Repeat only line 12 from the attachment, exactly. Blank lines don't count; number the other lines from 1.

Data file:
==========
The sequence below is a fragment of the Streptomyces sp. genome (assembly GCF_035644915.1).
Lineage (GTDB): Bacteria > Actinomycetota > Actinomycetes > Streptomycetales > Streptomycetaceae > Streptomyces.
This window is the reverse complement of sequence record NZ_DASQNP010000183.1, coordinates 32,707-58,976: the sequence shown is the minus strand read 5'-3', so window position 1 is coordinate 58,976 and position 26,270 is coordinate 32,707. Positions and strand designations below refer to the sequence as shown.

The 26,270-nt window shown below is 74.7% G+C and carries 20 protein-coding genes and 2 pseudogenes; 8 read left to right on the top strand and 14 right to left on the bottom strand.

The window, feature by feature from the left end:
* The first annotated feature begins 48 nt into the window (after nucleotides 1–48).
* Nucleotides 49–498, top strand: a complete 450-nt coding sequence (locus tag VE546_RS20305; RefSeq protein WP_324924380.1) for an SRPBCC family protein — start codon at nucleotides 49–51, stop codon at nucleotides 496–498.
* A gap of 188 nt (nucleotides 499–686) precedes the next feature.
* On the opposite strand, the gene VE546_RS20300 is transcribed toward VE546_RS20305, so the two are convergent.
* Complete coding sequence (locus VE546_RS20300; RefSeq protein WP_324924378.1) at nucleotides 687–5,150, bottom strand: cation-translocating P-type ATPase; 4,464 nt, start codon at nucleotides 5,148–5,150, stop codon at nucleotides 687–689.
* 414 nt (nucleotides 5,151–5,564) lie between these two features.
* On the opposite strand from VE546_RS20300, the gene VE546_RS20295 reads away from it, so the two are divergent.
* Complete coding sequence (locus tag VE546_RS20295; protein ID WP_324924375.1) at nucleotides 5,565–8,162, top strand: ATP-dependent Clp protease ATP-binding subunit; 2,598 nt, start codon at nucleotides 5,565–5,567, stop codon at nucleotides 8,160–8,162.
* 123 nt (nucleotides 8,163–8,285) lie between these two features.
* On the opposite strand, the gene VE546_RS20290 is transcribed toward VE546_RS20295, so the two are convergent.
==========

* On the opposite strand from VE546_RS20300, the gene VE546_RS20295 reads away from it, so the two are divergent.